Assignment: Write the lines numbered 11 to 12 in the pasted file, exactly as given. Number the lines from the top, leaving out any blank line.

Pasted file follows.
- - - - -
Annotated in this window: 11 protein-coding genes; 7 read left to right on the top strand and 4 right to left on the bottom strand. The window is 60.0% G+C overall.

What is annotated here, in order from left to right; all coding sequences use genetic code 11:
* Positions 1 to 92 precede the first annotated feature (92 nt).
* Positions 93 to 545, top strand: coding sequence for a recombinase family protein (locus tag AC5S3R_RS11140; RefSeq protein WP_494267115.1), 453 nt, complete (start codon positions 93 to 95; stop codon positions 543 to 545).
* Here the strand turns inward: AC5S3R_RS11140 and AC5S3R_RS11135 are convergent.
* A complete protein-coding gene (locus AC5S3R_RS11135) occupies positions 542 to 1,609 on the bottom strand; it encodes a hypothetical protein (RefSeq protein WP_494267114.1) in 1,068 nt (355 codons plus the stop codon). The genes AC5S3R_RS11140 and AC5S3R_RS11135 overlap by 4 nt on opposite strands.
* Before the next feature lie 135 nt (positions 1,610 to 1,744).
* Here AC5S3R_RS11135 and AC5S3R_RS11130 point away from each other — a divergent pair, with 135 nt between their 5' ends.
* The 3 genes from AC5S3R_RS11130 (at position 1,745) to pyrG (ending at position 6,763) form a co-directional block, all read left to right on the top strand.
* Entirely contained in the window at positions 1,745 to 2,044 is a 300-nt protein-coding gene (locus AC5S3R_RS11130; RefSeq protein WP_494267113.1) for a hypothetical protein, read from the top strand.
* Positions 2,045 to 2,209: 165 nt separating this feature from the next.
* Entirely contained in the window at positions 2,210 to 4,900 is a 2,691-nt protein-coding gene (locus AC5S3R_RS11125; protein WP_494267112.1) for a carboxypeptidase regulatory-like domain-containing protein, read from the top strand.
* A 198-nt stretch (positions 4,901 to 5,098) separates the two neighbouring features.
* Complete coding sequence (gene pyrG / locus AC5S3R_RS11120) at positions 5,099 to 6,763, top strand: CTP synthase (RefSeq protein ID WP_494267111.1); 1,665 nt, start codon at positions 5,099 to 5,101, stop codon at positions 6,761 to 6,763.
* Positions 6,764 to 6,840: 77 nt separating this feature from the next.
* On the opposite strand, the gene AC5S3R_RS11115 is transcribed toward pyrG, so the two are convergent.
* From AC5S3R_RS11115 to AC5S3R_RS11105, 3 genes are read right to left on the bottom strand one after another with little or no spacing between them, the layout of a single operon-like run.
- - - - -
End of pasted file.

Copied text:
* Positions 2,045 to 2,209: 165 nt separating this feature from the next.
* Entirely contained in the window at positions 2,210 to 4,900 is a 2,691-nt protein-coding gene (locus AC5S3R_RS11125; protein WP_494267112.1) for a carboxypeptidase regulatory-like domain-containing protein, read from the top strand.